In terms of mechanics, Telltale doesn't try and reinvent the wheel, and sticks to the tried and true context-sensitive command system that most adventures have been using for aeons. For example, talking to a character is merely a case of clicking on them and selecting from a four-pronged multiple choice list, while picking up an object or, say, moving around the screen is simplicity itself. The fact that literally anyone could work out what to do right from the kick-off is definitely a good sign. We really hate tutorials, and Bone is positively the last game that needs one.
Unlike the more expansive adventures of old, Bone is an immensely linear experience that's consistently set in a handful of locations with one or two puzzles at a time to worry about. By funnelling the player through the game like this, the solution is never that far away. In fact, probably the most instantly disappointing aspect of Bone is that its puzzles just aren't really taxing in any way. Not even for a moment. Anything you can interact with will cause the cursor to change in some way, providing instant realisation that this item is, indeed, important, and will be used to solve the next puzzle. If not on the screen you're currently on, or the next one. And if you're still left perplexed about what to do next, the in-built hint button makes it 100 per cent clear what you're supposed to do.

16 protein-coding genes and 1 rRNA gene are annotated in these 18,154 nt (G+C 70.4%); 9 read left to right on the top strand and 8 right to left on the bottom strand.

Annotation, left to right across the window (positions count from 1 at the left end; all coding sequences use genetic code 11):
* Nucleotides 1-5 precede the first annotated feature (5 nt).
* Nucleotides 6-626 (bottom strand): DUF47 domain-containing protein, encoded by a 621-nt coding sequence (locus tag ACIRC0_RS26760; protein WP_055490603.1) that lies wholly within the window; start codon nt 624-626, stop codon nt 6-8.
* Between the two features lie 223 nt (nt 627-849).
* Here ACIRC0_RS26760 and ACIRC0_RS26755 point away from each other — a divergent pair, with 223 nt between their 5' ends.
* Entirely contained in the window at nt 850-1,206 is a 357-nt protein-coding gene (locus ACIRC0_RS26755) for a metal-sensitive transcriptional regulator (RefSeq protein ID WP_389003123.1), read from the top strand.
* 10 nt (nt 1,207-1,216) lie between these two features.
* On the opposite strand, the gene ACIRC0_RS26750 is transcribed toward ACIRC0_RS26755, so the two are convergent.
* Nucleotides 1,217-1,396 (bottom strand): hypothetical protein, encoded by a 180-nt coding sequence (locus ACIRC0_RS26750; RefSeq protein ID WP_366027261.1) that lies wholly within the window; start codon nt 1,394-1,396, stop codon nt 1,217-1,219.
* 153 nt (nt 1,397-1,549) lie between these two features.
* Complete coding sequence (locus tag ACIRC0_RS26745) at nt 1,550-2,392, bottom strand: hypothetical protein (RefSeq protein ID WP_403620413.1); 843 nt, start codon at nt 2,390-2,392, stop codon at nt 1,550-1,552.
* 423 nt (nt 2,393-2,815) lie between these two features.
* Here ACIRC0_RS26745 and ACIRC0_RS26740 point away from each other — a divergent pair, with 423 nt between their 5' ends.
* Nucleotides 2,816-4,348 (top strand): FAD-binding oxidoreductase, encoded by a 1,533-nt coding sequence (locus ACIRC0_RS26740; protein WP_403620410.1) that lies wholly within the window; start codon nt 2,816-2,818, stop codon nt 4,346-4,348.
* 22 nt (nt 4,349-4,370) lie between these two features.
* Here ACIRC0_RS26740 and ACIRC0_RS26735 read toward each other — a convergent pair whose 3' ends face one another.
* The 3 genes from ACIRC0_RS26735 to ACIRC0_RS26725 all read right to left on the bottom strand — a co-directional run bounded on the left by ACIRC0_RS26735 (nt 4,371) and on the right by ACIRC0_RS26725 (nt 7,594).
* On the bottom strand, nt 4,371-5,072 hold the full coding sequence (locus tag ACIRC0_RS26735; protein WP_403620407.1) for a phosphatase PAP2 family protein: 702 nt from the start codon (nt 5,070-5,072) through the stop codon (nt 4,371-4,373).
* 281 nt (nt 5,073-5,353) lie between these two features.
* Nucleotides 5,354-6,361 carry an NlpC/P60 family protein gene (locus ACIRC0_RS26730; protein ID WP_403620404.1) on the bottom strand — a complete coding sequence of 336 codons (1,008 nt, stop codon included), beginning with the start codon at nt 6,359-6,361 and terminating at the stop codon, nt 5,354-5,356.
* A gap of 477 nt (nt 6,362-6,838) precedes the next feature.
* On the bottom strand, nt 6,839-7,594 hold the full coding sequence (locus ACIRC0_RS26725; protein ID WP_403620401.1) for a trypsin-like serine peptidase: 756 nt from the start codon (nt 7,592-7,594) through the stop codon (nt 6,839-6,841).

As such, it has the feel of a kid's adventure, in that it's not designed to be frustrating in any way, but still has enough amusing moments of dialogue to make it a pleasantly enjoyable experience to click your way through over the three to four hours or so that it lasts.
"Three to four hours?!?!" you're probably exclaiming right now. Well yes, but it is cheap. Maybe not really cheap enough, given its size and limited replay value, but it's a start.
So, given that the puzzles are astonishingly basic (from where we come from, anyway, in the land where rubber chickens and red herrings are king), do the characters, storyline and humour save it? Well, yes and no. It's one of those games you'll happily smile your way through, but rarely does it elicit full-on belly laughs. In some cases (playing bloody hide and seek, for one thing) you'll actually be quite irritated that these not-fun-at-all sequences were shoehorned in for no logical reason. When Bone is playing it straight, and tasking the player to have surreal conversations with giant insects, monsters and dragons, you have a nice warm feeling inside that you're getting the most out of the story and the talent behind it. But when it's making you walk around dark twisty-turny caverns or engage in rubbish run-up-the-screen interludes, you ponder how Telltale imagined that these were ideas that would make its game more fun.
Bone to pick
Then, just when you feel like you're getting somewhere with the game and have built up an affinity with the cast, the credits roll. Blimey. Is that it? We're huge fans of the genre, and really buy into the thought of regular episodic content, but we'd demand it at a significantly reduced price and with an approach that actually panders to the long-term fans of this style of game - as opposed to young kids with no patience. The fact that Telltale Games has grabbed the rights to Sam & Max is genuinely good news, but the team really needs to go back and look at what made the old adventure games great, because as much goodwill as we have for what the team is doing, we can't pretend that Out From Boneville was everything we hoped it would be. Having said that, adventure fans should still definitely give it a try, though - if only to support Telltale's endeavours to keep narrative-based gaming alive. Better luck next time, guys.
6 / 10